How to live longer: The 90p food that may lower the risk of cancer – what to eat

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As worldwide people continue to seek the secrets to long life, the goal remains for us to live healthily into old age. Some lifestyle habits have proven the strongest preventative measures of early death, showing that they may be able to stave off diseases. Indeed, there are certain foods which you can consume which may reduce your risk of cancer.

Some research suggests that eating mushrooms may reduce the risk of breast cancer, largely in premenopausal women.

Premenopausal means before the menopause, though health experts will often use the term to refer to the years before menopause, when hormone levels are changing but menstruation still occurs.

One study, published on on dietary mushroom intake and the risk of breast cancer based on hormone receptor status, suggests mushrooms might be related to lower risks for breast cancers among premenopausal women.

“This association may be more robust among women with hormone receptor positive tumors,” it says.

This study evaluated the association between mushroom intake and the risk of breast cancer according to hormone receptor status among Korean women.

Mushroom intake and breast cancer risk were examined among 358 breast cancer patients and 360 cancer-free controls.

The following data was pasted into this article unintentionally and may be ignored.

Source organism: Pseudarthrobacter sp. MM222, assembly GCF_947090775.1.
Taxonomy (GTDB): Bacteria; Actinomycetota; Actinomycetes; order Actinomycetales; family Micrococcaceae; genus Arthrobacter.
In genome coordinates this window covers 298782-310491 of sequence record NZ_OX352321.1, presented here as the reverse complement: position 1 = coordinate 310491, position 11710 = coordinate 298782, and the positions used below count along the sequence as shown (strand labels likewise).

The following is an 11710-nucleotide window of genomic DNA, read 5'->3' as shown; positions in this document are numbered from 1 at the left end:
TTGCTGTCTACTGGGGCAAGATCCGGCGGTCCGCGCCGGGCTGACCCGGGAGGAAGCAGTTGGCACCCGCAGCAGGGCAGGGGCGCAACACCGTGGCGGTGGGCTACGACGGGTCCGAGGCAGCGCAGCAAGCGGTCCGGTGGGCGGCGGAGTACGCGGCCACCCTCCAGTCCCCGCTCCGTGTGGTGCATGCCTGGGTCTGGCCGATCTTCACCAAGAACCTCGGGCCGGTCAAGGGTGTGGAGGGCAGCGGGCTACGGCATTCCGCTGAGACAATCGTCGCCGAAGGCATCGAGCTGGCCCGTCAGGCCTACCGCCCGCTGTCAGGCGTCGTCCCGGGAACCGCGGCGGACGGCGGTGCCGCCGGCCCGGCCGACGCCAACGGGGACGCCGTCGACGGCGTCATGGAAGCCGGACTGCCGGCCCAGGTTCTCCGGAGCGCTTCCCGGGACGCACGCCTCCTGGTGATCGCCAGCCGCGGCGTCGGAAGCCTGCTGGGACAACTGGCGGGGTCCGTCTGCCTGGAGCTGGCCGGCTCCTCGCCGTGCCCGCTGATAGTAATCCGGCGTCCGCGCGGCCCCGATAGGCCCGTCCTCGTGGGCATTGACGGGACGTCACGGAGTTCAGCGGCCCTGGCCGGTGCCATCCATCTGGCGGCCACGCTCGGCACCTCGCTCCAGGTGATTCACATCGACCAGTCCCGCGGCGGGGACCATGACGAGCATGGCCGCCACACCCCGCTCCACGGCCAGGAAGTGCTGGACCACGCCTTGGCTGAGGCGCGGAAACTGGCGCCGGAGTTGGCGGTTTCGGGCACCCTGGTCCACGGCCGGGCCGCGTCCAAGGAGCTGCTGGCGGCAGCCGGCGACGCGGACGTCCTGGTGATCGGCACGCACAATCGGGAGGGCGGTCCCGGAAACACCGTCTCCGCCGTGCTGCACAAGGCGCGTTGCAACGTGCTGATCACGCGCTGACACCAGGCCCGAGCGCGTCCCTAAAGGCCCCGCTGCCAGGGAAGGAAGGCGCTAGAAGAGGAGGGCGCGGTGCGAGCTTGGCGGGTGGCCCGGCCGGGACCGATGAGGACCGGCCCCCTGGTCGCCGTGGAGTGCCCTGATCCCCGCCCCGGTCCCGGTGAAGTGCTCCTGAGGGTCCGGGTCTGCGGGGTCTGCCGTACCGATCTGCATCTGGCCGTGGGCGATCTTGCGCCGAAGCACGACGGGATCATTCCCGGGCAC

Research says that many lifestyle factors make different effects on breast cancer risk according to different menopausal status.

Indeed, the risk of developing breast cancer increases with age.

The NHS says: “The female hormone oestrogen can sometimes stimulate breast cancer cells and cause them to grow.”

Therefore, your risk of developing breast cancer may rise slightly with the amount of oestrogen your body is exposed to.

“For example, if you started having periods at a young age and experienced the menopause later than average, you will have been exposed to oestrogen over a longer period of time,” it explains.

It adds: “If you have experienced the menopause and are overweight or obese, you may be more at risk of developing breast cancer.”

Cancer Research UK says: “Keeping a healthy weight is important because obesity is a cause of 13 different types of cancer.

“Having a healthy diet helps you keep a healthy weight or lose weight, which can reduce the risk of cancer.”

It suggests that there are some foods that are directly linked to cancer, but our overall diet is more important than these individually.

The charity recommends a diet high in fruit and vegetables, wholegrains, and healthy sources of protein like fresh chicken, fish or pulses.

It should also be low in processed and red meat, high calorie foods, sugary drinks, and alcohol.

Cancer Research UK adds: “The word ‘superfood’ is used to talk about foods that are supposed to improve health and prevent diseases like cancer, but this is not backed up by science.

“You might have heard people call blueberries, broccoli, raspberries and other fruits and vegetables ‘superfoods’.

“It’s true that a healthy, balanced diet can help to reduce the risk of cancer, but it is unlikely that any single food will make much of a difference on its own.”

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